Education Policy

Penny Power

How strong is your local penny of tax for schools compared to your neighbors across Texas?

As the state continues to decrease its support of public schools (the State now only covers about 38 percent of the cost), it’s important for communities to know how much bang they are getting for their buck from Texas’s school finance system.

IDRA’s Penny Power shows how much revenue your school district generates for each average penny of tax set by local taxpayers and rank orders 1,018 school districts across Texas. Search below on the maps to find out where your school district ranks.

Texas’s school finance system is impacted by various special interest laws, some that are related to student needs and others that are not. These factors impact the “Penny Power” in various ways, some increasing the power and others decreasing the power. For example, there are at least three different yields, or rates of revenue, generated by pennies of property tax:

  • the basic allotment (about $51.40 per penny),
  • Tier II-A (known as the “golden pennies,” which make up about $72 per penny), and
  • Tier II-B (known as the “copper pennies,” which make up about $31.95 per penny).

Other factors include: unrecaptured tax revenue (funneled outside the equity formulas), hold-harmless laws including additional state aid for tax relief (ASATR), optional homestead exemptions, cost of education index, prior year values, student characteristics, small- and mid-size adjustments, sparsity adjustment, high school allotment, and the new instructional facilities allotment.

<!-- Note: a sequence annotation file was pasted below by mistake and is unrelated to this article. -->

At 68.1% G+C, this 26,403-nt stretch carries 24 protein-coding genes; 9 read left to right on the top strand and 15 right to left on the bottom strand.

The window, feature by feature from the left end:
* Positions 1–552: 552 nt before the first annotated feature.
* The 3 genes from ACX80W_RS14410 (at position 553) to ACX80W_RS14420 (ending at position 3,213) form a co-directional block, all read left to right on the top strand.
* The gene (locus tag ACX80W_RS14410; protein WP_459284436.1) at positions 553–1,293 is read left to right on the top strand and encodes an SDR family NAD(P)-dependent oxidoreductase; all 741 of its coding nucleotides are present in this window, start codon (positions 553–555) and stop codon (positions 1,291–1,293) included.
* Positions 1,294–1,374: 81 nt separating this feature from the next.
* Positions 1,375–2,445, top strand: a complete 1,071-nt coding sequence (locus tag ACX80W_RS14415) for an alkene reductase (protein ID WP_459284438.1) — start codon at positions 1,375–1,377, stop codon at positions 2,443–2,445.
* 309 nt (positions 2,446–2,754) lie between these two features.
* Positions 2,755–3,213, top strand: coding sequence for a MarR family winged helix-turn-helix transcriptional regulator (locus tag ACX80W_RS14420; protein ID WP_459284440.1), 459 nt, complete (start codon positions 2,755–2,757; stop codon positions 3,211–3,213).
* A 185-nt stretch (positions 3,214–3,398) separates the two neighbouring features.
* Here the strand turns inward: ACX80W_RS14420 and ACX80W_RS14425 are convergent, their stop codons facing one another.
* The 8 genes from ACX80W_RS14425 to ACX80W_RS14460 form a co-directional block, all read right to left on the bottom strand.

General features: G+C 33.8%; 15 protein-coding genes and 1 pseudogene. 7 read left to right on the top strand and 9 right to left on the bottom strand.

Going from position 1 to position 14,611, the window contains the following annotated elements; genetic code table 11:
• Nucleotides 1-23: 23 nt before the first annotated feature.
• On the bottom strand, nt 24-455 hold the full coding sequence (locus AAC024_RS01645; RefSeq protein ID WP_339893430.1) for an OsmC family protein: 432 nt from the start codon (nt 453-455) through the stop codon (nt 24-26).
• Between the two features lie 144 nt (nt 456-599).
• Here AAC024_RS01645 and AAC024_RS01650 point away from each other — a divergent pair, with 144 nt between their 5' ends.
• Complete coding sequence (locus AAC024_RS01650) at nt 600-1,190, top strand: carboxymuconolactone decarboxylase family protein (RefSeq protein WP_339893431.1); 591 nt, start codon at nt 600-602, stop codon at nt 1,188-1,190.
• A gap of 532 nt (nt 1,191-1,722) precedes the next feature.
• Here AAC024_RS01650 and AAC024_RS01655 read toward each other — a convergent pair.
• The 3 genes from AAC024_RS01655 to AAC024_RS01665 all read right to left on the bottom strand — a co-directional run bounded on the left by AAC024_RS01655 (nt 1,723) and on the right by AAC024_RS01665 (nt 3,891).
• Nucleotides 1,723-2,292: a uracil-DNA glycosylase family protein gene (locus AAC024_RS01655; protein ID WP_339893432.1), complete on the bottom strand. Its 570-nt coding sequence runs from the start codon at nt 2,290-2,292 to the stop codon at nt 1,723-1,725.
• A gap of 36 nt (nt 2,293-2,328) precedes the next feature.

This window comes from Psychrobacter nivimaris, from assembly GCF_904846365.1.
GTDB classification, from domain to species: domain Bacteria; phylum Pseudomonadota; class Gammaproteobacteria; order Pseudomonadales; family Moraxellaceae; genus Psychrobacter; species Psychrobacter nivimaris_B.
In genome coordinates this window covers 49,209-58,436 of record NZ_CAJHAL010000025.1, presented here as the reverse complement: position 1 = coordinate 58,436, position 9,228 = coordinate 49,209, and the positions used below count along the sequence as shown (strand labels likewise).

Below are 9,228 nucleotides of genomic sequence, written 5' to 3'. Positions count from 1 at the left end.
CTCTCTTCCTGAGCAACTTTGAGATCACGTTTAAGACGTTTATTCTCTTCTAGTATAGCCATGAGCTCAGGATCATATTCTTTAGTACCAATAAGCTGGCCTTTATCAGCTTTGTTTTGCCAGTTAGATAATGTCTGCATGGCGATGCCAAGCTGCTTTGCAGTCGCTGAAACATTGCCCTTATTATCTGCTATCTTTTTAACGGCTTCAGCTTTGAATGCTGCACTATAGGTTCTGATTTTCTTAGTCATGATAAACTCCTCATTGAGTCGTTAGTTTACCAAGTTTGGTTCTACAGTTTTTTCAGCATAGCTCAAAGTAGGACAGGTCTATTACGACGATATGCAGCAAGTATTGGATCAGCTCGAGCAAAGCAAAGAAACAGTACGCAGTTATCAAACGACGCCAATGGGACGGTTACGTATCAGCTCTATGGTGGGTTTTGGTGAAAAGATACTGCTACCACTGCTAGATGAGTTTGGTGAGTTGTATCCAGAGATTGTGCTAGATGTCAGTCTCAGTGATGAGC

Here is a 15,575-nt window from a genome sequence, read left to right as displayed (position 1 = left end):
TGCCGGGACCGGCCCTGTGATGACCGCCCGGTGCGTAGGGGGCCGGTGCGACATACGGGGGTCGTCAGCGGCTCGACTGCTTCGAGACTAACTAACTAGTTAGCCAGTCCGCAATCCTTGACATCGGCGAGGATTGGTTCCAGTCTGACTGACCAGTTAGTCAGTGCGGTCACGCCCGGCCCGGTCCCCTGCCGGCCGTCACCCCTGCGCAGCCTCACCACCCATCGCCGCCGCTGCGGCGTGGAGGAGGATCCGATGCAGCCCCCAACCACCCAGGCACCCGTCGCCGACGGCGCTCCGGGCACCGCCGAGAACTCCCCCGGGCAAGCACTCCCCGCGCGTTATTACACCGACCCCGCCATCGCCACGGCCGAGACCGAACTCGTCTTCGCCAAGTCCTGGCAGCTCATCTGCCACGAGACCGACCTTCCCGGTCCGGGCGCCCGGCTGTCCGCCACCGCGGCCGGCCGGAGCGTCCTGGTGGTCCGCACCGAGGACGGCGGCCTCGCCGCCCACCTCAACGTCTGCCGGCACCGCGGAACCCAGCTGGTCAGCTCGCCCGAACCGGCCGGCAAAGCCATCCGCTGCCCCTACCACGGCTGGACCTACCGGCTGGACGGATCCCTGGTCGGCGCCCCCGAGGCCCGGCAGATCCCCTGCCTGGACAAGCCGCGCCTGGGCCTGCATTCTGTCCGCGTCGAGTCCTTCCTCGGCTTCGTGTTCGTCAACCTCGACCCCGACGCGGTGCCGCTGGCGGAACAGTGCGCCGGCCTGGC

Key Facts

  • The average Penny Power for school districts is $58.34, at an average tax rate of $1.08, and an average Maintenance and Operation (M&O)* per student (WADA) of $6,285 (simple average).
  • The average Penny Power for school districts receiving an extra payment from the state through ASATR is $68.92 with an average M&O per student (WADA) of $7,050 (simple average).
  • The strongest Penny Power is found in Kelton ISD (Wheeler County) at $174.65. Kelton’s M&O tax rate is $0.70, its M&O per student (WADA) is $12,340, and its property wealth/WADA is $4,827,604.
  • The weakest Penny Power is found in Knippa ISD (Uvalde County) at $46.00. Knippa’s M&O tax rate is $1.17, its M&O per student (WADA) is $5,382, and its property wealth/WADA is $136,449.

Conclusion

Despite some state effort to equalize funding levels, the wealthiest school districts tend to have much stronger Penny Power than the poorest districts. For example, the wealthiest 5 percent of school districts have a Penny Power of $73.07 compared to the poorest 5 percent of districts at $56.16. This allows those wealthier communities to tax much lower than the poorer districts while generating much more revenue for their students.

Texas must ask itself: How can education ever be the “great equalizer” in life for Texas children when it is funded so inequitably and inadequately across the state?

 

*Maintenance and Operation (M&O) taxes pay for administration and operational costs of schools (teachers, busses, classrooms, etc.) but not school facilities.



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Methodology: Total Maintenance and Operations (M&O) Revenue per Weighted Average Daily Attendance (WADA) divided by total number of M&O tax pennies. Data source: Estimates based on 2016-17 spreadsheet produced by the Texas Education Agency (Fall 2016)
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